By the time we’d got to this stage I’d managed to cut my fingers on a twisted bit and was now adding literally blood to the sweat and the tears. Now I was covered in dirt, grime, old oil and bleeding all over the place. Cursing the mechanic who’d essentially locked it in there, I did what younger me would never consider and I stopped. I went back inside and got the kids to fish out a band aid, reassuring them that dad was okay. Then I announced that we were walking two blocks down the street not to back back to Repco, but instead to Happy Cat Donuts. Tired, frustrated and filthy, I knew I had to step away before I did any further damage and a trip to the Donut van would be a big help and a vital break, especially given how useless I was now feeling after failing to do what should have been a really easy bit of car maintenance.

On the way to the donut van, I put a post up on Facebook to see if anyone in the neighbourhood to help. And while no one was free, they did offer up some suggestions which I really appreciated.

Thankfully on the way home with hot donuts in hand, I ran into the man I was really hoping to see – Andrew from across the road. Owner of a classic Ford, I figured he’d have a better idea than I did and mere seconds after asking if he had any mechanical advice for me at this stage, he was under the car having a poke about.

‘This is ridiculous! Why did they made it so tight??’ He asked and I wished I knew. To annoy me and anyone else trying to take it off again?

He ventured into his workshop and came back with pliers and a hammer and chisel and got to work but it didn’t budge. ‘Yep, this is crazy.’ If anything at that stage I was feeling slightly better about the whole predicament because if a seasoned home mechanic like him with far more experience than me is saying something like that then I wasn’t missing anything in my own efforts.

After an hour tooling away and trying everything from multi grips to cir clip pliers to the three prong again to no avail, a handy mate rang him out of the blue and being a mechanical engineer, Andrew finally got an answer to a literal burning question.

‘Can I apply heat to this thing?’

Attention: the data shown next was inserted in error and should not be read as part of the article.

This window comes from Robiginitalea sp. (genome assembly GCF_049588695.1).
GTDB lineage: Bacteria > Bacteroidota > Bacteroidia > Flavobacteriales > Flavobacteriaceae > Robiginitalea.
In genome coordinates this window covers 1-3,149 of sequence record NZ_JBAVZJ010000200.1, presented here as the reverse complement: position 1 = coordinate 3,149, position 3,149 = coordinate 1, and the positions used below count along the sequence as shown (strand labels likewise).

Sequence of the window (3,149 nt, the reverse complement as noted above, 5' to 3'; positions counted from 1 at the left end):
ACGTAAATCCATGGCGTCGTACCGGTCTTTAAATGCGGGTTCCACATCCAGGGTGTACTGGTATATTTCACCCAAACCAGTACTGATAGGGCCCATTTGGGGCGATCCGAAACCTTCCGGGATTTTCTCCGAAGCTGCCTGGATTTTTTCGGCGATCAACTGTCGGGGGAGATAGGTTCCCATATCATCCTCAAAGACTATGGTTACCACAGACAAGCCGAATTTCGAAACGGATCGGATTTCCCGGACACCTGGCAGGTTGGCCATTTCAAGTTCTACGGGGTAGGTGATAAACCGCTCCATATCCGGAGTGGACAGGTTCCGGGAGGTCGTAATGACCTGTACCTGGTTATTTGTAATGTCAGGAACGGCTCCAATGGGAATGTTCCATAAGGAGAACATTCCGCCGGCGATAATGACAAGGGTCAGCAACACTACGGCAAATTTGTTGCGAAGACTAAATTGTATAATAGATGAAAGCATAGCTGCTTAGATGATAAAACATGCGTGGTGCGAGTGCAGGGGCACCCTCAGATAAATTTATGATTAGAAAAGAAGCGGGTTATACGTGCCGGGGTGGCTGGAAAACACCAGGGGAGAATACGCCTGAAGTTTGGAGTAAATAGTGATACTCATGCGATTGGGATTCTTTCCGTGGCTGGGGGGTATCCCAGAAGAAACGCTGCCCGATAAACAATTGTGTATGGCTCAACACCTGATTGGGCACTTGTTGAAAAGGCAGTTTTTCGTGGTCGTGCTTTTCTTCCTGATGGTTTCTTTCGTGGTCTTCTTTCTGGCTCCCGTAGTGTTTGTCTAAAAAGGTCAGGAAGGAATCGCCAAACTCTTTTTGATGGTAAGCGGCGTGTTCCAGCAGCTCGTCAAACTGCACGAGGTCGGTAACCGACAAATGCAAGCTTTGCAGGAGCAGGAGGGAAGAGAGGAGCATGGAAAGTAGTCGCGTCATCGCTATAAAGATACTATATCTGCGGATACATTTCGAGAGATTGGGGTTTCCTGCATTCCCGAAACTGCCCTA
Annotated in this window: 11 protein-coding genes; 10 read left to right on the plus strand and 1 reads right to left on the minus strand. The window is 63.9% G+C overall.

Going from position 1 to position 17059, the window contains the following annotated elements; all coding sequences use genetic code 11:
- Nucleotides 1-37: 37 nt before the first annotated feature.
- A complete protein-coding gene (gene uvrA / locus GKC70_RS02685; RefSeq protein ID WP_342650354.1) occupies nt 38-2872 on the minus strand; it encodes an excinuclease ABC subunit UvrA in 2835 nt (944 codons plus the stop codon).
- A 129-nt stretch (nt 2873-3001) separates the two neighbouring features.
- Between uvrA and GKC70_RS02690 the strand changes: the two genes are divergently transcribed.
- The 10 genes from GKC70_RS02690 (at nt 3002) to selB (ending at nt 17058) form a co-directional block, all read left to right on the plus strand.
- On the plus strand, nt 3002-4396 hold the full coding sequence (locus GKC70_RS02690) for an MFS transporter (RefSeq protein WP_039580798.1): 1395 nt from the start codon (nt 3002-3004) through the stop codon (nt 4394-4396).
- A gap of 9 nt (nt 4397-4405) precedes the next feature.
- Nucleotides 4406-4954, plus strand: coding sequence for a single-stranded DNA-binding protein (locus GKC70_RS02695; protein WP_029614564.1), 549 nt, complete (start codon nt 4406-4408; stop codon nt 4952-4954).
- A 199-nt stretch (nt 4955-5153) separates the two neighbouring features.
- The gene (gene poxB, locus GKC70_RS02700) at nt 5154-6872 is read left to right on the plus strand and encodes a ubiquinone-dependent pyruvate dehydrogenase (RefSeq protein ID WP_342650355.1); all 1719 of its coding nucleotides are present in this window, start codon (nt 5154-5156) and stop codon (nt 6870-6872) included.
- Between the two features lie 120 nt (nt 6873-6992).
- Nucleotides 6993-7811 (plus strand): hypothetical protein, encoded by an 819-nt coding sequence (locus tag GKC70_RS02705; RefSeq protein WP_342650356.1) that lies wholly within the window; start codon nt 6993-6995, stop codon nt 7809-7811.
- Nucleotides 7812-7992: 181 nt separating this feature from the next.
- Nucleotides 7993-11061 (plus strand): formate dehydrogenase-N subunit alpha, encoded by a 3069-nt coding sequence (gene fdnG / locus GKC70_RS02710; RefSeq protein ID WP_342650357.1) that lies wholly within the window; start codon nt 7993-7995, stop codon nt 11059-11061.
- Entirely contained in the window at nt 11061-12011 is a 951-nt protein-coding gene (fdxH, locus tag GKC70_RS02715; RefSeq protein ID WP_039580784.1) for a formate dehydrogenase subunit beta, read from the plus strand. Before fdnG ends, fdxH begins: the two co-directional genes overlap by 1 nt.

It turns out he could. I missed the flash point part of the conversation but applied in the right spot without melting through anything else, Andrew’s usual trick for anything stubborn could be applied here. And so a tool I didn’t have was brought forth: (similar to this one)

And after a couple of attempts and some acrobatic chisel work (my back just hurt watching him) the remains heated up just enough for some give and the hammer finished it off. Now the last part of the destroyed filter could join it’s twisted and busted brethren.

I’ve never been curious enough to want to know what’s in an oil filter but now I have a pretty good idea.

Dead filter by Valvoline, blood is model’s own

The aftermath

The new filter took all of 30 seconds to spin on and was done up hand tight. Five minutes later the four litres of oil was in and staying in. Andrew waved off any and all offers of beer, wine or scotch as a thank you saying he was happy to help. So today (the day after) I dropped off a six pack of beer to his house while he was out and asked his lovely wife to pass on my thanks. I got a ‘You really didn’t have to’ as expected but he spent over an hour helping me out and did what I couldn’t, saving the day (because we’ve got a big drive in this thing on the weekend) so beer was the least I can do.

I will still forever curse the mechanic that wedged this filter on though. Especially after waking up scarred and bruised this morning from spending hours squirming under a car. Hand tight people, like they should be (and don’t forget to lubricate the rubber ring with some oil before it goes on too!)